Mosquito Control Activities for Residents

The Town’s mosquito control program does not directly address fresh water mosquito populations on private property. That task falls to property owners and the simple act of eliminating standing water can have a substantial effect on mosquito populations. During the warmest months, water that stands for more than 5 days will probably be actively breeding mosquitoes. 

Mosquitoes that have been shown to most commonly carry West Nile virus and eastern equine encephalitis do not normally travel more than few hundred yards in their lifetime, and thus, individual actions on each property are important in controlling the potential spread of these diseases. If mosquito populations aren’t sufficiently controlled in the larval stage, large numbers may develop into adults in just a few days during the warmest weather.

  • Dispense of water-holding containers, such as ceramic pots, used tires, tire swings.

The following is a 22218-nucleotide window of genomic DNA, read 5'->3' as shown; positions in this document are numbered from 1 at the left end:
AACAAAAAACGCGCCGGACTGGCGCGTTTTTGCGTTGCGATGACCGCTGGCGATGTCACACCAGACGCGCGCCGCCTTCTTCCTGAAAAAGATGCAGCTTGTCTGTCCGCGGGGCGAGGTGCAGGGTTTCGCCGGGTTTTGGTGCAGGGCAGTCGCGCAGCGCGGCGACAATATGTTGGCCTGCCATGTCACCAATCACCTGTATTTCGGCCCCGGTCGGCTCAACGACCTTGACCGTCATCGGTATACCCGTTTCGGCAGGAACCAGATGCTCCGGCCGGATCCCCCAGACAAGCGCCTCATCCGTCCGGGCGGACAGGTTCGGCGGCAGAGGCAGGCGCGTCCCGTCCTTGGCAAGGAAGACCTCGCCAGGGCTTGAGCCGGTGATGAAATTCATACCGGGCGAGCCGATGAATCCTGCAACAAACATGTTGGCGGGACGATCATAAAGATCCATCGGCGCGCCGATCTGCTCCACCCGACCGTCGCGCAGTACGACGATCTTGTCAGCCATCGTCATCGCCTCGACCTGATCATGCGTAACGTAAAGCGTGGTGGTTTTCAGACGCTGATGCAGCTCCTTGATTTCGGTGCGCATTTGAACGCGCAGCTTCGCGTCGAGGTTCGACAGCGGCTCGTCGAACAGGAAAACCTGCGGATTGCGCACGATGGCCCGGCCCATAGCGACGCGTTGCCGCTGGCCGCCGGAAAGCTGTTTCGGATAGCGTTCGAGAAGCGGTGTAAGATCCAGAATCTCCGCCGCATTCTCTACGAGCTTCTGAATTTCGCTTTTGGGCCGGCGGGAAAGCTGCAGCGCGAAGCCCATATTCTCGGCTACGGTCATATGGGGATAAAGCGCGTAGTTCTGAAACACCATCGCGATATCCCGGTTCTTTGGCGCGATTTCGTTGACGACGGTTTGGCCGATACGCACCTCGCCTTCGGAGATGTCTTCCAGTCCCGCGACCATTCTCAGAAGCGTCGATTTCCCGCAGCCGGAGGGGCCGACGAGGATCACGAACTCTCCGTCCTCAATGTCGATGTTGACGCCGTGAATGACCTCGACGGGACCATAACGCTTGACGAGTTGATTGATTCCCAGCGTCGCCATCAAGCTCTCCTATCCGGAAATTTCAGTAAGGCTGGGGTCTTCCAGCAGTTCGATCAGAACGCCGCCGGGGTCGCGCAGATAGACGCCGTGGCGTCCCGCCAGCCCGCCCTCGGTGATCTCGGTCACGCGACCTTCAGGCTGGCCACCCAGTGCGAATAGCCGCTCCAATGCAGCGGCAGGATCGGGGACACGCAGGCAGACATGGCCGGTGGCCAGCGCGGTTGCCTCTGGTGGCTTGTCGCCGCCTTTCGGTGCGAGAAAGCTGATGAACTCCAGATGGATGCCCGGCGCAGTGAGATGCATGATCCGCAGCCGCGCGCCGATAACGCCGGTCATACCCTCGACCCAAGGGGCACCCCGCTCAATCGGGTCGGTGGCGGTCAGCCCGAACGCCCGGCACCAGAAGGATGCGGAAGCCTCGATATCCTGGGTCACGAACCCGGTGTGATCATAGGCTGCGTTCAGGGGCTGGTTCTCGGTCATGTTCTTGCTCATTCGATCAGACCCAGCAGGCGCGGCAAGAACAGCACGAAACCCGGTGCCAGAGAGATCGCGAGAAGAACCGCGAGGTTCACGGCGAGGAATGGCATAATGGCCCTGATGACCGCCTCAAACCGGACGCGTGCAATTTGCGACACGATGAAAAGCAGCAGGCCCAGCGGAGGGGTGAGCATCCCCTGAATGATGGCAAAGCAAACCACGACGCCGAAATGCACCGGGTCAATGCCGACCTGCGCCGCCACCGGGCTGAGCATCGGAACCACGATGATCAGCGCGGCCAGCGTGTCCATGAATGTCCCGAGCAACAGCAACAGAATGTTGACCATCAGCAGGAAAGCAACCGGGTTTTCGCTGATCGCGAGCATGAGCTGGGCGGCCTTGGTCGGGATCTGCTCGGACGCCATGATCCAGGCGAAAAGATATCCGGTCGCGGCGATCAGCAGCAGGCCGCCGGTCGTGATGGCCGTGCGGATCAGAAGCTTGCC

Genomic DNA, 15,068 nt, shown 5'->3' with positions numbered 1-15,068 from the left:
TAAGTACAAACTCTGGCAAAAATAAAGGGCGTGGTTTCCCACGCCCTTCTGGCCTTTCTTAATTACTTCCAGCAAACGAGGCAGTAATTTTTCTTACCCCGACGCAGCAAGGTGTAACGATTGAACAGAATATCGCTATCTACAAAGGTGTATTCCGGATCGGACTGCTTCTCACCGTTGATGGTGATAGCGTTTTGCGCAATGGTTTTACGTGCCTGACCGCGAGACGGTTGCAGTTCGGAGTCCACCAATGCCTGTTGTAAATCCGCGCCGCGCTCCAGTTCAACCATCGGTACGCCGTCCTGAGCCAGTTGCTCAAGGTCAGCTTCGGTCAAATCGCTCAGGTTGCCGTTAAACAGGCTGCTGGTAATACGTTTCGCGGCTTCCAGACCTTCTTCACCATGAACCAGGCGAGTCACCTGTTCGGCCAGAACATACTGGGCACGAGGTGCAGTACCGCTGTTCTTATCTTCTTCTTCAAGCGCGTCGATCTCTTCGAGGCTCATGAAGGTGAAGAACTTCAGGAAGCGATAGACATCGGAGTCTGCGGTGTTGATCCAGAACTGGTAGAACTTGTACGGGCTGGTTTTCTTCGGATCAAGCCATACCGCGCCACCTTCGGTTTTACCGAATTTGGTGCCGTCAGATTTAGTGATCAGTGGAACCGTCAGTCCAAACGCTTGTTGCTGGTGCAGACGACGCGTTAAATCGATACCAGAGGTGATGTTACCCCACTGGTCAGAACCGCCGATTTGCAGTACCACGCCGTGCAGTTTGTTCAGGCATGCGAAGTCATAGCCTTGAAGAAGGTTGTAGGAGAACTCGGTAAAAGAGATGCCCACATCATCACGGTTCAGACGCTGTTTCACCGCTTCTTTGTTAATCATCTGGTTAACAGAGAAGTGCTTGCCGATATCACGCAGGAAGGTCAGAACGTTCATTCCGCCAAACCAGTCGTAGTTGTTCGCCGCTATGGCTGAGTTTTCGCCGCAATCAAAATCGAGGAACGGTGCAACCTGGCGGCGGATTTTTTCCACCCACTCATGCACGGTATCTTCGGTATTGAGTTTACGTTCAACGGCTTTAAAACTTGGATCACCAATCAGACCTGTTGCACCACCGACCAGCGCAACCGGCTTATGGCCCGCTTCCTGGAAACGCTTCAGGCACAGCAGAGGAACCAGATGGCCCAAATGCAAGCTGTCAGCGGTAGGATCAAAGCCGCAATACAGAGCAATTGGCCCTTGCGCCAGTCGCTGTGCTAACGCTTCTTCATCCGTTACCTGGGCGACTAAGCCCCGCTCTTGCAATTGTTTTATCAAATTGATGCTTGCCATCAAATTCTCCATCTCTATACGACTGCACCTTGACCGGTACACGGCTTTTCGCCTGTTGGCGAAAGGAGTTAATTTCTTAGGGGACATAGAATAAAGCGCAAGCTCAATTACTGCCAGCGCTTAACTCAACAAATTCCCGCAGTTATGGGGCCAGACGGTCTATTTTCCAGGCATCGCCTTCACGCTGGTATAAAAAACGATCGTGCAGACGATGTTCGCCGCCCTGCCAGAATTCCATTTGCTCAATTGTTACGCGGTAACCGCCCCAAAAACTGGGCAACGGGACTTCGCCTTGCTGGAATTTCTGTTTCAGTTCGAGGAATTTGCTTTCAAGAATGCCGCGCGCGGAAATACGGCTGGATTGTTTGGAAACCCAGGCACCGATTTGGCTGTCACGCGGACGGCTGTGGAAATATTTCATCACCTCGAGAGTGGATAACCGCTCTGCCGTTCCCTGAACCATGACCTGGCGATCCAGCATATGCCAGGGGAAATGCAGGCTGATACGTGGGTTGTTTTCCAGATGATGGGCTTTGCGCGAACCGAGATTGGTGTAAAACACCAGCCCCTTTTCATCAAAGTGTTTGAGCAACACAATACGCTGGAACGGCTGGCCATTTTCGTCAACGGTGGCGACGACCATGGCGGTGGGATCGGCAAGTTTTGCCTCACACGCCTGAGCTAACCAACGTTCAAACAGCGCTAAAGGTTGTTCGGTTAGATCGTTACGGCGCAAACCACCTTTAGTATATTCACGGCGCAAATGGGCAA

• Drill holes in the bottom of containers such as those used for recycling.
  • Clean clogged roof gutters.
  • Turn over objects that may trap water when not in use, such as wading pools and wheelbarrows.
  • Change water in bird baths on a weekly basis.
  • Clean and chlorinate swimming pools, and when not in use, cover pools.
  • Use landscaping techniques to eliminate areas where water can collect on your property.


The Town employs a mosquito control contractor to regularly inspect and if necessary, treat known mosquito breeding areas in salt-marshes and near publicly-owned properties throughout town. These inspections consist of collecting samples of standing water and counting the number of mosquito larvae and pupae present.

Logging Complaints
The Madison Health Department logs complaints from residents of the incidence of heavy mosquito activity in areas throughout town and passes this information on to the contractor.

All of these surveillance activities provide a picture of the abundance of mosquito populations and their life stages, as well as the identification of disease-carrying mosquitoes. This surveillance system allows population reduction activities to be targeted for maximum effect.

Personal Protection

  • Minimize time spent outdoors when mosquitoes are most active, especially between dusk and dawn.
  • Be sure door and window screens are tight-fitted and in good repair.
  • Wear shoes, socks, long pants, and a long-sleeved shirt when outdoors for long periods of time, or when mosquitoes are most active. Clothing should be light colored and made of tightly woven materials that keep mosquitoes away from the skin.